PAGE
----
Everyone has his or her favorite cultural icon, right? I do too, and mine is John Cage. He grew up in southern California, lived most of his life on the east coast of the US, and was a composer, among many other skills and specialties. His music is sparse, abstract, noisy, at times loud and harsh and at other times perfectly quiet and peaceful. In some ways a product of American culture and history, in others a radical departure, Cage was at all times a hard worker, completely devoted to creating music and bringing sounds together. He brought this same focus to his side pursuits, such as mushroom gathering and macrobiotic cooking, as well. His whole life, as a synthesis of all of these dynamic activities, went into his compositions and recordings.
We also have just a few books containing his lectures and poems, such as Silence and Indeterminacy. There is so much more to explore about Cage’s life, music, and philosophy, but this is a bookbinding blog. What I wanted to share about Cage is one of his writings I happened across, very much in chancy Cage-like fashion, at the Prelinger Library. Cage had mixed opinions about formal schooling, having dropped out of Pomona College as an undergraduate, though he was valedictorian of his high school class. I think it can be comfortably said that he continued to learn, study, and teach throughout his life, and that the concept of lifelong learning–questioning assumptions, gathering data, and growing and adapting–was central to his thinking. I wanted to share the following piece in light of the classes I will be teaching soon, as well as the classes I have been taking lately. The past year has been a very active one for me, filled with growth and change. It has been over eleven years now since I received my diploma in bookbinding, and so I have had nearly adequate time to begin to practice and reflect on what I learned there. But now, it is time for me to resume my pursuit of learning, growth, and adaptation. Last summer, I took the Design Binding Intensive class from Dominic Riley. I think Dominic is a very Cage-ian instructor: eccentric, with unparallelled skill, completely engaged in his classes, often taking us on field trips and giving us lots of concrete information.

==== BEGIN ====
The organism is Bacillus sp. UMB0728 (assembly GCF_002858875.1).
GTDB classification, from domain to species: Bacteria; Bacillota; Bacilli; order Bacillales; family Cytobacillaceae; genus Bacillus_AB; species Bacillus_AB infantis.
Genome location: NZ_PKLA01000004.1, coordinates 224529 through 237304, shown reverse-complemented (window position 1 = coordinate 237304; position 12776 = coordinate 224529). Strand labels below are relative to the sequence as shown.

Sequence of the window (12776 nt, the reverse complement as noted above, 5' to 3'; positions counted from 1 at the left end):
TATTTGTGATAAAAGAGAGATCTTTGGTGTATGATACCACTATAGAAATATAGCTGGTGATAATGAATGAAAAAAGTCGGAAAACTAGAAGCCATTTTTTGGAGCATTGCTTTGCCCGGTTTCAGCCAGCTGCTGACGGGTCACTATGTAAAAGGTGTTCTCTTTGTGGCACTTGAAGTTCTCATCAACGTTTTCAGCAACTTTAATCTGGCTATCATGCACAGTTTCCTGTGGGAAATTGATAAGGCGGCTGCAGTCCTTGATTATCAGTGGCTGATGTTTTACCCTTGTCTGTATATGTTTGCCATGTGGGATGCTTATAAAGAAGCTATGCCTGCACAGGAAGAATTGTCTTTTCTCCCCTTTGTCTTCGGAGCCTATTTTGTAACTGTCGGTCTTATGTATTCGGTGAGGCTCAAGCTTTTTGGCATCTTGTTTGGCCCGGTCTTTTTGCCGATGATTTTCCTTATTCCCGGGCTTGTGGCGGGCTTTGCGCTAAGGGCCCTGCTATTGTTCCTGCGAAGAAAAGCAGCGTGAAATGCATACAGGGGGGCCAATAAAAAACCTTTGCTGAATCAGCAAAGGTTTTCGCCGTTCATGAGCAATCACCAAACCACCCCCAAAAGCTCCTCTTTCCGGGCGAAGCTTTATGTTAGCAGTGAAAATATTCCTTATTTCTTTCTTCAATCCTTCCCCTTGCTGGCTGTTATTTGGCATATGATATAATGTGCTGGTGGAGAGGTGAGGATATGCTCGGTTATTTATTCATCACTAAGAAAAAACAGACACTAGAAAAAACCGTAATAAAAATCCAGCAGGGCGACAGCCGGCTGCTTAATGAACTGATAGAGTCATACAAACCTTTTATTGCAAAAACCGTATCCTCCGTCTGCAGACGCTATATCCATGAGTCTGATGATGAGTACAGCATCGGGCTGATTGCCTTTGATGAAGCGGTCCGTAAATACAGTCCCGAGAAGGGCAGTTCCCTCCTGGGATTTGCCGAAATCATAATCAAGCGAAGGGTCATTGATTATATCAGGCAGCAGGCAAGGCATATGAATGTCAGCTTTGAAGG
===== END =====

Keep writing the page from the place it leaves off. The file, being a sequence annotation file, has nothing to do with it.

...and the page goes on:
I also taught some classes, some at home and others further afield.
This summer, I will be taking some classes at the Campbell Center for Historic Preservation in northwestern Illinois. And last weekend, I took a class in finishing with gold leaf taught by Gavin Dovey to refine my skills. I believe there is always more to learn in any field, but especially in a field like bookbinding, and I am grateful to have found a profession for which there is always room for expansion.
I have been teaching bookbinding for years, and feel that I often learn more from my students than they learn from me… Perhaps these few lines from Cage explain why.
Some Rules and Hints for Students and Teachers
RULE #1: Find a place you trust and then, try trusting it for a while
RULE #2: GENERAL DUTIES AS A STUDENT
Pull everything out of your teacher
Pull everything out of your fellow students
RULE #3: GENERAL DUTY AS A TEACHER
Pull everything out of your students
RULE #4: Consider everything an experiment.
RULE #5: Be self disciplined.
This means finding someone smart or wise and choosing to follow them.
To be disciplined is to follow in a good way.
To be self-disciplined is to follow in a better way.
RULE#6: Follow the leader
Nothing is a mistake.
There is no win and no fail.
There is only make.
RULE #7: The only rule is work
If you work it will lead to something.
It is the people who do all of the work all of the time who eventually catch on to things. You can fool the fans— but not the players.
RULE #8: Do not try to create and analyze at the same time.
They are different processes.
RULE #9: Be happy whenever you can manage it.
It is lighter than you think.
RULE #10: We are breaking all the rules, even our own
How do we do that?
By leaving plenty of room for ‘x’ qualities
Always be around. Come or go to everything. Always go to classes. Read everything you can get your hands on. Look at movies carefully and often. Save everything. It may come in handy later.
…and speaking of “Come or go to everything,” here is an event not to be missed for anyone who was ever curious about how fine bindings are made:
It is sponsored by my local bookbinding organization, and will be a great way to begin the festivities relating to Codex and the Antiquarian Book Fair. I’m hoping we will record it in some way, but the best way to experience it will be in Cage-ian fashion: be there.